It was shortly after we last caught up with Fluxys (in February 2018) that the operator took over the concession in the port of Antwerp at quay 526-528 to make LNG available as an alternative fuel for ships and barges. “We have already enabled barges and smaller seagoing ships to bunker LNG smoothly and flexibly 24/7, using LNG tanker trucks in a procedure known as truck-toship bunkering,” Laurent points out. “We are also currently constructing the infrastructure needed for these vessels to fill up with LNG at a permanent facility with LNG storage.

“In February this year, Fluxys and Titan LNG joined forces to build the FlexFueler 002 – a bunkering pontoon with a maximum capacity of 1480 m³, to make LNG more widely available as shipping fuel in the Antwerp region and port. The pontoon will provide bunkering services to inland waterway vessels and small coasters, in addition to the current truck-to-ship bunkering option, and will be commissioned by Q4 2020. As regulations for sulphur content in shipping fuel have become stricter and will tighten even more in 2020, switching to LNG is an excellent alternative, because it cuts down sulphur emissions and particulates to negligible levels,” he explains.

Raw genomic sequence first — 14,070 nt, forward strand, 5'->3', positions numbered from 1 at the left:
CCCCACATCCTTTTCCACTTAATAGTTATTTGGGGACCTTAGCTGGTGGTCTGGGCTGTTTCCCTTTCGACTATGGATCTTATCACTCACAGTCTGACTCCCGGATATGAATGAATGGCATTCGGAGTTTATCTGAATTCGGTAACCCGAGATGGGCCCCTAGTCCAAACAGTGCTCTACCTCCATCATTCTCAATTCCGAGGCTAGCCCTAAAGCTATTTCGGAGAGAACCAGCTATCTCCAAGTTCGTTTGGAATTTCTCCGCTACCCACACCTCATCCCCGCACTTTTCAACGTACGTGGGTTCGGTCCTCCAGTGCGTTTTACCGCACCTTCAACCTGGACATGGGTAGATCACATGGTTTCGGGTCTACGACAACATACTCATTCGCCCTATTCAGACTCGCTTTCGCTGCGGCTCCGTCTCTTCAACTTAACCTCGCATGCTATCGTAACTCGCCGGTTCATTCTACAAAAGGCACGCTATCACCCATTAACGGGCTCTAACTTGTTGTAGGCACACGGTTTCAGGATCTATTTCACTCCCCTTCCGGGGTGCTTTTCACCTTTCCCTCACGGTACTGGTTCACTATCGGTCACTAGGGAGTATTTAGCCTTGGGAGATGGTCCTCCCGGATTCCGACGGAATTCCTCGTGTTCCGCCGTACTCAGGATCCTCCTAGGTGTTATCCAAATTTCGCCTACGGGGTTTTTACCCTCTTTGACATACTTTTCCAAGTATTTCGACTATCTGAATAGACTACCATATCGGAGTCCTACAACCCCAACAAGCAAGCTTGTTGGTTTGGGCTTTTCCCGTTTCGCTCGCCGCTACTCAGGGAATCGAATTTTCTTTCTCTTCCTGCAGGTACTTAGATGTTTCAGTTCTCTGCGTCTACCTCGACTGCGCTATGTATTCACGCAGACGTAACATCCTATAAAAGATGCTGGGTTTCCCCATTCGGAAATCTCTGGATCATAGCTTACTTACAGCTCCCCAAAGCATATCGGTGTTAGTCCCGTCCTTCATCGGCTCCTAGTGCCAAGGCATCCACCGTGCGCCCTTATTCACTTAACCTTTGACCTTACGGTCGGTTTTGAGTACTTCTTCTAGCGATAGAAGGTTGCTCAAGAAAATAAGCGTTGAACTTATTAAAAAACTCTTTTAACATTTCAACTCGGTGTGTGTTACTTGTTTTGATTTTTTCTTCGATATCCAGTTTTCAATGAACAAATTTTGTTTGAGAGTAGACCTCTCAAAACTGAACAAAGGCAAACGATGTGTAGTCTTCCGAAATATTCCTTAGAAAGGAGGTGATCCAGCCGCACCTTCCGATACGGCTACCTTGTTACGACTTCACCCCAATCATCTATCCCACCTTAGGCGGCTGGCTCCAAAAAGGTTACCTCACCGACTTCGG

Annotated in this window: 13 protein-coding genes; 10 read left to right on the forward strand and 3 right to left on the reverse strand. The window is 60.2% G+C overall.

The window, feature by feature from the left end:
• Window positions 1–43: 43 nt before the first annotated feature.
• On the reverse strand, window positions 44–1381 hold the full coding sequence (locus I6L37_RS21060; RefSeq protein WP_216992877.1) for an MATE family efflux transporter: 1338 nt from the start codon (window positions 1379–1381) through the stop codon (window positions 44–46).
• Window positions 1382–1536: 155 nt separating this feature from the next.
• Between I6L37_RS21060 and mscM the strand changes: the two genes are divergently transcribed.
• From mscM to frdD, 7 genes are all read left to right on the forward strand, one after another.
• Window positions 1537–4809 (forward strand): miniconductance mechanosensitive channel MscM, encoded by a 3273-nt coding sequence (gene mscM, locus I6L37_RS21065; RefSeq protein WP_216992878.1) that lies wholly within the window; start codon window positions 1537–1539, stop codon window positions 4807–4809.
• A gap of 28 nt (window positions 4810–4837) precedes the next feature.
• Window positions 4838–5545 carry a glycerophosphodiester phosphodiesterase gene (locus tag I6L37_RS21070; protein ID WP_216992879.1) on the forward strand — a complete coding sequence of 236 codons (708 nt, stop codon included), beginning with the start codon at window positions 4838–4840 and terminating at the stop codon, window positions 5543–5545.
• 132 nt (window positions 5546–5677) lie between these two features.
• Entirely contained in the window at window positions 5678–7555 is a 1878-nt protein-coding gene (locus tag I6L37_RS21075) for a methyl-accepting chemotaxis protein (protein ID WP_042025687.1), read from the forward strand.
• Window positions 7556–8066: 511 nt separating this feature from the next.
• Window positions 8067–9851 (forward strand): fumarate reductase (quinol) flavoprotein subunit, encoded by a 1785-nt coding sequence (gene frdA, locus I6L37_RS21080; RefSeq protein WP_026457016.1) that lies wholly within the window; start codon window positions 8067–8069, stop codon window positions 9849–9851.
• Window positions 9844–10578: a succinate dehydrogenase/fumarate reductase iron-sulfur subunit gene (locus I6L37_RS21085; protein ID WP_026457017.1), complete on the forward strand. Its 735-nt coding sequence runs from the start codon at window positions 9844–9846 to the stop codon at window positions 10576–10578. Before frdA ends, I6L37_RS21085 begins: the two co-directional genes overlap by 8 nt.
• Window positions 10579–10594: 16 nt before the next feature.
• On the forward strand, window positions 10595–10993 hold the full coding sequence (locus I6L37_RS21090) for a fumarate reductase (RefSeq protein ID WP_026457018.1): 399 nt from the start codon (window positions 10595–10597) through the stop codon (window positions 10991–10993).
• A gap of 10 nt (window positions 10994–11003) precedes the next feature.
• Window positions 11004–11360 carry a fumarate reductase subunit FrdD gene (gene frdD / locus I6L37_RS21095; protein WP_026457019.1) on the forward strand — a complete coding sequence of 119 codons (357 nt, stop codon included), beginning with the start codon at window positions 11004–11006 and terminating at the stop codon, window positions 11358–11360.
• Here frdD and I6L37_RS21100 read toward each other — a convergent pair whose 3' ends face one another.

Greek potential
Moving away from its domestic market, Fluxys has also pursued business interests in France, Germany, and Greece in the last few months. Starting chronologically, the summer of 2018 saw Senfluga – a consortium consisting of Snam, Enagás, and Fluxys – acquire a 66 per cent stake in DEFSA (prior to reselling ten per cent to a Greek investor in Aug 2019) – Greece’s natural gas transmission system operator, together with an LNG regasification terminal at Revithoussa.

Laurent details: “From the very beginning, we were eager to gain a foothold in southeastern Europe, with a view of being part of the new supply corridors into the continent. Together with our partners, we are willing to boost the development of the Greek gas infrastructure system in the coming years, fully realising the potential of Greece as a gas hub. This will not only foster the development of the domestic market, making energy affordable, reliable, and sustainable for local end users, but will also facilitate other transit initiatives that will unlock new sources of gas for Europe.”

Sound prospects
With an annual regasification capacity of 13 billion m³ of natural gas and a storage capacity of 600,000 m³ LNG, the Dunkirk LNG terminal is one of Europe’s largest and can meet 20 per cent of France and Belgium’s gas demand. As such, and due to its direct connection with the Belgian network, it has understandably been on Fluxys’ radar for a long time (Fluxys held from the onset a 25 per cent stake). In October 2018, the Belgian operator and its consortium partners – AXA IM and Crédit Agricole Assurances – completed the acquisition of a 35.76 per cent stake in DunkerqueFluxys 174 c LNG from EDF and Total.